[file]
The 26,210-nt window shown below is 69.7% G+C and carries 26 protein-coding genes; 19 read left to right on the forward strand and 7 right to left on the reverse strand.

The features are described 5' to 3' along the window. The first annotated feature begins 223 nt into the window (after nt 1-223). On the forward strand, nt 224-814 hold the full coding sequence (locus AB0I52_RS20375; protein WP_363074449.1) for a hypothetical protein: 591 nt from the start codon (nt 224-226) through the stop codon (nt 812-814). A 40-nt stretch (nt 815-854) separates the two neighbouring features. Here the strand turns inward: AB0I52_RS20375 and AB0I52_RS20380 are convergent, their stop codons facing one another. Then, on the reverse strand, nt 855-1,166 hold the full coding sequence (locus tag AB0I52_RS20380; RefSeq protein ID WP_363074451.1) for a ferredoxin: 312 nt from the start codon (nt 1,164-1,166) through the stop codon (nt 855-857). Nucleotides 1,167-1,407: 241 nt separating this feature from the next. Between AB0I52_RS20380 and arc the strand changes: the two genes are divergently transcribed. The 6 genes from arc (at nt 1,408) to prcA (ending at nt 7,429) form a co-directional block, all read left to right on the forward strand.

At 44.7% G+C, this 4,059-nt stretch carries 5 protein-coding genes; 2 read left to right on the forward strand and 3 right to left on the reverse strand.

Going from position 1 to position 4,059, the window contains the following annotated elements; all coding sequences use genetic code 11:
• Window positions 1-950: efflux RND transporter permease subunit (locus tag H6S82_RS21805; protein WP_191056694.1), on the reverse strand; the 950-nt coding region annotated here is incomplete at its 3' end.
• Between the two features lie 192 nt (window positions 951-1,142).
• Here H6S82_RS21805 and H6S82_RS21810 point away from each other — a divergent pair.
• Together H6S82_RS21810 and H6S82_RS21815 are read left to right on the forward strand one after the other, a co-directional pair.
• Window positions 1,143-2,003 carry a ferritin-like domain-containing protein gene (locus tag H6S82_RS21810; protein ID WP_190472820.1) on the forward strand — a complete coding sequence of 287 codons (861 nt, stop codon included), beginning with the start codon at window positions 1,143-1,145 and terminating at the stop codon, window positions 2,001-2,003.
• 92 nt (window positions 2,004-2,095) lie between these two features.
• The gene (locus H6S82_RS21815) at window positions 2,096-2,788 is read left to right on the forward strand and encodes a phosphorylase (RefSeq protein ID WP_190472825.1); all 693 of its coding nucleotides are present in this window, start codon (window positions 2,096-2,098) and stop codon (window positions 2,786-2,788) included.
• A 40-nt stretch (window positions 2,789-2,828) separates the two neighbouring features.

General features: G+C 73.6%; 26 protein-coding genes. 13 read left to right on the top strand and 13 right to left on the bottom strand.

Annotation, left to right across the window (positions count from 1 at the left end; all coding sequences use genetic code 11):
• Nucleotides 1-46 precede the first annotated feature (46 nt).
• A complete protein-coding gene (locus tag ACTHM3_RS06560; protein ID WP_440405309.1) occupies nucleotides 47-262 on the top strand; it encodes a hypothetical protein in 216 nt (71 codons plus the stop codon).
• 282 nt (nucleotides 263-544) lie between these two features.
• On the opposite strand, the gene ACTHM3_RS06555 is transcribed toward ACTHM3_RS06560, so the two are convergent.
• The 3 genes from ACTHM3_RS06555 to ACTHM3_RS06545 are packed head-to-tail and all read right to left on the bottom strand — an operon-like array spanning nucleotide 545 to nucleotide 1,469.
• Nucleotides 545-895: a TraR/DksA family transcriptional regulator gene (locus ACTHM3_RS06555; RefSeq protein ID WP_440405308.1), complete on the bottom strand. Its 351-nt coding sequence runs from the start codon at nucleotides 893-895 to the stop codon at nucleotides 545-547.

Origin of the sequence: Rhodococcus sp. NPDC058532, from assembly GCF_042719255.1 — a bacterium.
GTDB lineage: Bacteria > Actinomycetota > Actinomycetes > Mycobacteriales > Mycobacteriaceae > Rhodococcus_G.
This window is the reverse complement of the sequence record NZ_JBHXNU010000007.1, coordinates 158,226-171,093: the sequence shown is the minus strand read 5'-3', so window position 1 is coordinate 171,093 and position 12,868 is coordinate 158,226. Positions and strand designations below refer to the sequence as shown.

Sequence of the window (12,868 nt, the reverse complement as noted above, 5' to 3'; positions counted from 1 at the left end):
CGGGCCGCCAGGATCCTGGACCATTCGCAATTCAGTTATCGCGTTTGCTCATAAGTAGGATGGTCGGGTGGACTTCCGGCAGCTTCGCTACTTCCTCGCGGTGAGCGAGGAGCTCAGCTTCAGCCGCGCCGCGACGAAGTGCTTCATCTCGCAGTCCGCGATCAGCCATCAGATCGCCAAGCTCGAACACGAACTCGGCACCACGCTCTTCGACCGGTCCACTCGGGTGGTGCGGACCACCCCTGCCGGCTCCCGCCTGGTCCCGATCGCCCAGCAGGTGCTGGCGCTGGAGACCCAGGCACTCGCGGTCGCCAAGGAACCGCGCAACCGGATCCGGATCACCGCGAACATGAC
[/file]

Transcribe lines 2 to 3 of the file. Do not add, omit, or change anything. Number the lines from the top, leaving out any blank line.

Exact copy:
The features are described 5' to 3' along the window. The first annotated feature begins 223 nt into the window (after nt 1-223). On the forward strand, nt 224-814 hold the full coding sequence (locus AB0I52_RS20375; protein WP_363074449.1) for a hypothetical protein: 591 nt from the start codon (nt 224-226) through the stop codon (nt 812-814). A 40-nt stretch (nt 815-854) separates the two neighbouring features. Here the strand turns inward: AB0I52_RS20375 and AB0I52_RS20380 are convergent, their stop codons facing one another. Then, on the reverse strand, nt 855-1,166 hold the full coding sequence (locus tag AB0I52_RS20380; RefSeq protein ID WP_363074451.1) for a ferredoxin: 312 nt from the start codon (nt 1,164-1,166) through the stop codon (nt 855-857). Nucleotides 1,167-1,407: 241 nt separating this feature from the next. Between AB0I52_RS20380 and arc the strand changes: the two genes are divergently transcribed. The 6 genes from arc (at nt 1,408) to prcA (ending at nt 7,429) form a co-directional block, all read left to right on the forward strand.

At 44.7% G+C, this 4,059-nt stretch carries 5 protein-coding genes; 2 read left to right on the forward strand and 3 right to left on the reverse strand.